Mummy of Pedeamun
Pedeamun was recorded as a doorkeeper of the temple of Amun at Thebes in ancient Egypt. His mummy is about 2,500 to 2,600 years old.
Pedeamun’s outer coffins were destroyed in 1941 when Liverpool was bombed. The mummy has a small burn and water staining, which may date from this time. Two colours of linen are used for the wrappings, a reddish brown linen lying under the outer bandages of lighter bleached linen, and all the wrappings are now fragile.
In the past mummies were investigated by unwrapping them. However, this process can destroy valuable information and the mummy can never be re-wrapped exactly as it was.
A mummy being unwrapped in the 1900s and a recent photo of Pedeamun being scanned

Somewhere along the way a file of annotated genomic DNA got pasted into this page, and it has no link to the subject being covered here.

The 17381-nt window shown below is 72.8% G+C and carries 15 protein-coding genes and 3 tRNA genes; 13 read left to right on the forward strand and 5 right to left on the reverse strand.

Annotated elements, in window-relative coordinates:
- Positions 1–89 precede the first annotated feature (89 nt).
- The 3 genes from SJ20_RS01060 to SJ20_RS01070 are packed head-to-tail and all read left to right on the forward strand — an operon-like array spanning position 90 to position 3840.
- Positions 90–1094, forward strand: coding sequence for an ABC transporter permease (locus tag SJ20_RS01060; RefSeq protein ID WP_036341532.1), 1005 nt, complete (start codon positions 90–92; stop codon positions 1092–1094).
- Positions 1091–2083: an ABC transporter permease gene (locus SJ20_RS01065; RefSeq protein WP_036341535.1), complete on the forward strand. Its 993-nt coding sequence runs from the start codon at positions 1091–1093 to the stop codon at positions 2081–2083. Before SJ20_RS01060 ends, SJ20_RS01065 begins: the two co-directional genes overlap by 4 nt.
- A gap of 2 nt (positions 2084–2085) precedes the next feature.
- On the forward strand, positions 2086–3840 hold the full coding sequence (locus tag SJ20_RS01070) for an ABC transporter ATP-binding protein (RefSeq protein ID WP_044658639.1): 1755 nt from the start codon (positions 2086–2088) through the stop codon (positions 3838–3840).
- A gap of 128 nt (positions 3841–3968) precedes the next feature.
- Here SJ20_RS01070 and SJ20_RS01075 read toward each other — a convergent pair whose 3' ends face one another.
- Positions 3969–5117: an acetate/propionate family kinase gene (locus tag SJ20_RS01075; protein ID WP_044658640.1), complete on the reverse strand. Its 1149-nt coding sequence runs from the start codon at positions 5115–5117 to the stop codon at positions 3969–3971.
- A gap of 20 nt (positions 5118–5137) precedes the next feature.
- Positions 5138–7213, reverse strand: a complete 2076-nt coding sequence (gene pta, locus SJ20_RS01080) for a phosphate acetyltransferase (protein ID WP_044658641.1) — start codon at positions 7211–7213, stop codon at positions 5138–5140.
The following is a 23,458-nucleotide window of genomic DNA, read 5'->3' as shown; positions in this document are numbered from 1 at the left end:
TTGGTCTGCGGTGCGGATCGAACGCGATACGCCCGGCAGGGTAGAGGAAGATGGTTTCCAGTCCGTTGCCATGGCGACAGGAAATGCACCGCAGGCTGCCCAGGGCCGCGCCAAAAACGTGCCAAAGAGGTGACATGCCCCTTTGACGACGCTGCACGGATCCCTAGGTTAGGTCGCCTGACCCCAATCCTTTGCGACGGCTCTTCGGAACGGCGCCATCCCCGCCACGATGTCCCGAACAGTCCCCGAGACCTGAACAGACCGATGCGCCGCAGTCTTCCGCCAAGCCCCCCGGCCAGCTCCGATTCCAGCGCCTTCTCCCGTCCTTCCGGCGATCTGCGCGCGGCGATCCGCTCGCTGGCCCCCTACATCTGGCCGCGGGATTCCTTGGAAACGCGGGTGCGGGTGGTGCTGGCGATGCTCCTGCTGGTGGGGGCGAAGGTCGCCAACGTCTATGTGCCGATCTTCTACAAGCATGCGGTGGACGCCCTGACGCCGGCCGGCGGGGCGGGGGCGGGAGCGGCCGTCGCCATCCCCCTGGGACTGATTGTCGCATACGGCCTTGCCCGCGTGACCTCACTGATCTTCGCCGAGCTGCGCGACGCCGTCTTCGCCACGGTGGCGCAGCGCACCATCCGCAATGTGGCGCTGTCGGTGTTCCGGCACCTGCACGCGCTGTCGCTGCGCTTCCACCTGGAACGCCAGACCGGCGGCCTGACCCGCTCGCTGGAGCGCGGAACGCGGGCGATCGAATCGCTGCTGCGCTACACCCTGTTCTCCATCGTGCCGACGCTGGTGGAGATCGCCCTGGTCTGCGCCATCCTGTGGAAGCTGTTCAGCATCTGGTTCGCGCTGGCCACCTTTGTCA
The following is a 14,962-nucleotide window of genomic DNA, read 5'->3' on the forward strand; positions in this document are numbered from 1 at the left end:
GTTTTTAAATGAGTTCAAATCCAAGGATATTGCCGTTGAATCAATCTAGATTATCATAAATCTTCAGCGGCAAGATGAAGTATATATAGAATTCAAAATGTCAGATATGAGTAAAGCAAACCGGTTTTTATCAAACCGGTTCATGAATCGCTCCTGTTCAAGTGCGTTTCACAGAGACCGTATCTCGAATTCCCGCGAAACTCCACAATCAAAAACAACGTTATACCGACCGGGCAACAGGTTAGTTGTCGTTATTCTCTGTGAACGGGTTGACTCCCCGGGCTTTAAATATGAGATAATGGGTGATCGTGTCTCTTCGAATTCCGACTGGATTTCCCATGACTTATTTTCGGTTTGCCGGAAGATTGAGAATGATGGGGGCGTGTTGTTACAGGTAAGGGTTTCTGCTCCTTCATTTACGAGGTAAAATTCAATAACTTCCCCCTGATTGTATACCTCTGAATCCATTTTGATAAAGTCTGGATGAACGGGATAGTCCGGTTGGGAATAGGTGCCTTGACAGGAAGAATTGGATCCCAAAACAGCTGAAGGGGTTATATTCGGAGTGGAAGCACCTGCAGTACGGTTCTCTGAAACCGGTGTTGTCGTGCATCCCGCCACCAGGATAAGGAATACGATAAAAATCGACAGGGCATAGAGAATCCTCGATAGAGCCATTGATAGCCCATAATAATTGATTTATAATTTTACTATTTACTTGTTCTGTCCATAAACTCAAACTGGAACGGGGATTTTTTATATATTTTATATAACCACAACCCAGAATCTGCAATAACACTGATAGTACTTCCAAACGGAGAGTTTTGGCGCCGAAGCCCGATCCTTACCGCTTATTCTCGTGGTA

One of the newest investigative techniques is CT (Computerised Tomography) scanning. The object is x-rayed many times and a computer can build up an image as either a cross-section or a 3D picture. The x-rays can reveal details of soft materials as well as solid features like bones. The mummy of Pedeamun has recently been examined using CT scanning.
Select each image to see a larger version
The name Pedeamun can also be written as Padiamun since there is no definitive spelling of this ancient name. The transliteration from hieroglyphs to Roman script is is p'di'mn. Different Egyptologists vary with their spellings for this and other personal and place names.
Visitors to World Museum Liverpool's Ancient Egypt gallery can see the coffin of a mummy called Padiamun, the alternative spelling of Pedeamun. Although they share the same name they are actually completely different mummies, as it was a popular name in Ancient Egypt.
Accession number M14003